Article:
DIY8 Update - Sandy Bridge? NOT YET!!

Intel Sandy Bridge chipset has flaw; shipments halted (1/31/11)

Intel announced today that it has discovered a design flaw in the 6-series chipset that is used in its new processor family, code-named Sandy Bridge and announced at this year's Consumer Electronics Show in January. According to Intel, "…the Serial-ATA (SATA) ports within the chipsets may degrade over time, potentially impacting the performance or functionality of SATA-linked devices such as hard disk drives and DVD-drives."

The company says it has stopped shipment of the affected chip, corrected the design issue, and begun making a new, corrected version of the support chip, which it should begin to deliver in late February of 2011.

How does this affect consumers?

If you are an early-adopter type who has already purchased a PC with a Sandy Bridge processor, you're one of relatively few: Sandy Bridge products have been available only since January 9 of this year.

As to what your next step should be, Intel stated that "consumers can continue to use their systems with confidence, while working with their computer manufacturer for a permanent solution. For further information, contact Intel at on the support page or contact their OEM manufacturer."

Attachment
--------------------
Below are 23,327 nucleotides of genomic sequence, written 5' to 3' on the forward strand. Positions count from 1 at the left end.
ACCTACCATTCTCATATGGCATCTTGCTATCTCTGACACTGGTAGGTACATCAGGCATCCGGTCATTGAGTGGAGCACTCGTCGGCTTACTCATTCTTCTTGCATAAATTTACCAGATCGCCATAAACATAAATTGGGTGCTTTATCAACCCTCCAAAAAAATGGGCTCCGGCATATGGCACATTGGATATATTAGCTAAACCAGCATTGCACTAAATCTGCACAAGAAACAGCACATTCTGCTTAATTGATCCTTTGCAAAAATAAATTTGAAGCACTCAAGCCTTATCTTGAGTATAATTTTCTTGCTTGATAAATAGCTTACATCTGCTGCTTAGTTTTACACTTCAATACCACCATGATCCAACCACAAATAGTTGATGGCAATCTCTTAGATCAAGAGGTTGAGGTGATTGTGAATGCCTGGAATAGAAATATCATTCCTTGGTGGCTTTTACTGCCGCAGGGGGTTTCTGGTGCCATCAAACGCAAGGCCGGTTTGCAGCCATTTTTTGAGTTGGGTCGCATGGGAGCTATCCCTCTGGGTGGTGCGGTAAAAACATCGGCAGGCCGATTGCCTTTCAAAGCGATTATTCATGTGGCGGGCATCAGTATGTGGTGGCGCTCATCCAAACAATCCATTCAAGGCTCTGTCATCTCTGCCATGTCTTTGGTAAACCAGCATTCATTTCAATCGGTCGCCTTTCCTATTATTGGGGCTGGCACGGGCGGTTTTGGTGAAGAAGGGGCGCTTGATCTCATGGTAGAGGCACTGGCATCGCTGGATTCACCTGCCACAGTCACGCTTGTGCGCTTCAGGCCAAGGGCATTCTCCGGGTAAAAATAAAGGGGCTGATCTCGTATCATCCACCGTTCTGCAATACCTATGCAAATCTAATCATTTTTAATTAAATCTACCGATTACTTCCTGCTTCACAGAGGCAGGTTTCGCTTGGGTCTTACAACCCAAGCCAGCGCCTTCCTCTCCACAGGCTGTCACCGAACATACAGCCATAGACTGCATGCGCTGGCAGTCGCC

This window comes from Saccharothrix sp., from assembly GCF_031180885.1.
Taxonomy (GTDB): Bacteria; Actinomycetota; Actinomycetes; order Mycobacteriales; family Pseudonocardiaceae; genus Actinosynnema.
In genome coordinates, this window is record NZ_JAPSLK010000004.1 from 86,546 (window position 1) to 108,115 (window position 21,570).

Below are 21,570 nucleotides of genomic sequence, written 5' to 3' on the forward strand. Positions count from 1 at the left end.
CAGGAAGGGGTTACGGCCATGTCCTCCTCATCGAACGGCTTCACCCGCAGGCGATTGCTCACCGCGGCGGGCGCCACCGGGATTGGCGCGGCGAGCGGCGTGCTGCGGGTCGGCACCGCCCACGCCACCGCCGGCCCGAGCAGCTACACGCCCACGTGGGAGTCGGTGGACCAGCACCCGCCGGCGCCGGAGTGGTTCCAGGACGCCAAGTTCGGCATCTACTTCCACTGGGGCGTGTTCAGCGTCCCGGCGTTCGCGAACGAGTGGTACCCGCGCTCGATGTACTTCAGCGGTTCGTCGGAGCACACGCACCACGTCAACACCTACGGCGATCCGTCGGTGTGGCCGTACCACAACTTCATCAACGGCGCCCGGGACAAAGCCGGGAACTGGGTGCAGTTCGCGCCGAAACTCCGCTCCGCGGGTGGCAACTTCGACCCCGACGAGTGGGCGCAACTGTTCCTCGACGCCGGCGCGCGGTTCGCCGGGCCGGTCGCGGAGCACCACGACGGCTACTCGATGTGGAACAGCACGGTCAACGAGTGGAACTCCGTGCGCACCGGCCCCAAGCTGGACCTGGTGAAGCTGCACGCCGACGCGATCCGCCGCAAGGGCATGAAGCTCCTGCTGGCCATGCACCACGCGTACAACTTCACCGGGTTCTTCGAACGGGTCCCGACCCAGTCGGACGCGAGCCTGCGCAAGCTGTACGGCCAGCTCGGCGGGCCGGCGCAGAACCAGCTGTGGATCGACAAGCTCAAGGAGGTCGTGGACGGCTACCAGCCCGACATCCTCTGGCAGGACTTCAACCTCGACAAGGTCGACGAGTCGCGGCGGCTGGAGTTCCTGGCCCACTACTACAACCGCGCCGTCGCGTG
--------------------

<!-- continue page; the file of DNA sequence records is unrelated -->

I have just updated our DIY8 article with info about the new Intel Sany Brdige chips.

January 2011 Update- Sandy Bridge?!?
Intel pulled a fast one on me, releasing new chips based on their new Sandy bridge technology - before they released an affordable Hex-core.

These chips have an exciting new developement - integrated video encoding/decoding! We do not yet know what benefit this will have for content creation and video editing. I have not heard from any of my NLE vendors that they are optimizing their code for this new technology. BUT - that doesn't mean they aren't working on it ;-)

I am concerned about the integrated graphics capability of the Sandy Bridge CPU. For years we have been warning against using motherboards with integrated graphics for NLE. I'm just not sure how this will effect the current generation of video ediitng apps, or if it will create conflicts with CUDA based graphics cards. I have also heard reports of PCIe bus limitations with the chipsets that could cause potential problems for video editors needing I/O hardware and external RAID storage.

For now we are taking a wait and see attitiude towards Sandy Bridge. If you decide to go that way, we are looking at the ASUS P8P67 P67 Motherboard and Intel Core i7-2600K processor (which you can find bundled together for about $500!). We have selected the 2600K because it can be overclocked much higher. Please note that the Sandy Bridge chips require a P67 based motherboard. I see DIY9 in our future....

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